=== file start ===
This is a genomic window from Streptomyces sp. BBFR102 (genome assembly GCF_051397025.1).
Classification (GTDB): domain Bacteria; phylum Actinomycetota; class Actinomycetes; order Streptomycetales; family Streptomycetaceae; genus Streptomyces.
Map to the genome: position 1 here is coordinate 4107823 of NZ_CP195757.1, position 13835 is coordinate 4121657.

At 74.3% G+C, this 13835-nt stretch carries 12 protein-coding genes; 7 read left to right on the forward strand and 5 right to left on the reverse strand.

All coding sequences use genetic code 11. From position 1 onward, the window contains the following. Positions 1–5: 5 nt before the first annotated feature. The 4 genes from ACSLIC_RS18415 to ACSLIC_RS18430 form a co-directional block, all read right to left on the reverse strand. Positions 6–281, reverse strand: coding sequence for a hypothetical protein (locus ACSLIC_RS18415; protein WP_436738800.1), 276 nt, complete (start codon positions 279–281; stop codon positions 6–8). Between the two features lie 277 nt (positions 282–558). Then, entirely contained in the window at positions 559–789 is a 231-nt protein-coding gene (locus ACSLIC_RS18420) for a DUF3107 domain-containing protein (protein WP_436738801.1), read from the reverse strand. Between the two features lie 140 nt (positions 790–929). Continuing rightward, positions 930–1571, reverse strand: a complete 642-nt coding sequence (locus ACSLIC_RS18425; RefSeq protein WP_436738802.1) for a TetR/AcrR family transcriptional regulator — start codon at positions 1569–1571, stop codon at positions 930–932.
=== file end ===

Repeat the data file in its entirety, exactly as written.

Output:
This is a genomic window from Streptomyces sp. BBFR102 (genome assembly GCF_051397025.1).
Classification (GTDB): domain Bacteria; phylum Actinomycetota; class Actinomycetes; order Streptomycetales; family Streptomycetaceae; genus Streptomyces.
Map to the genome: position 1 here is coordinate 4107823 of NZ_CP195757.1, position 13835 is coordinate 4121657.

At 74.3% G+C, this 13835-nt stretch carries 12 protein-coding genes; 7 read left to right on the forward strand and 5 right to left on the reverse strand.

All coding sequences use genetic code 11. From position 1 onward, the window contains the following. Positions 1–5: 5 nt before the first annotated feature. The 4 genes from ACSLIC_RS18415 to ACSLIC_RS18430 form a co-directional block, all read right to left on the reverse strand. Positions 6–281, reverse strand: coding sequence for a hypothetical protein (locus ACSLIC_RS18415; protein WP_436738800.1), 276 nt, complete (start codon positions 279–281; stop codon positions 6–8). Between the two features lie 277 nt (positions 282–558). Then, entirely contained in the window at positions 559–789 is a 231-nt protein-coding gene (locus ACSLIC_RS18420) for a DUF3107 domain-containing protein (protein WP_436738801.1), read from the reverse strand. Between the two features lie 140 nt (positions 790–929). Continuing rightward, positions 930–1571, reverse strand: a complete 642-nt coding sequence (locus ACSLIC_RS18425; RefSeq protein WP_436738802.1) for a TetR/AcrR family transcriptional regulator — start codon at positions 1569–1571, stop codon at positions 930–932.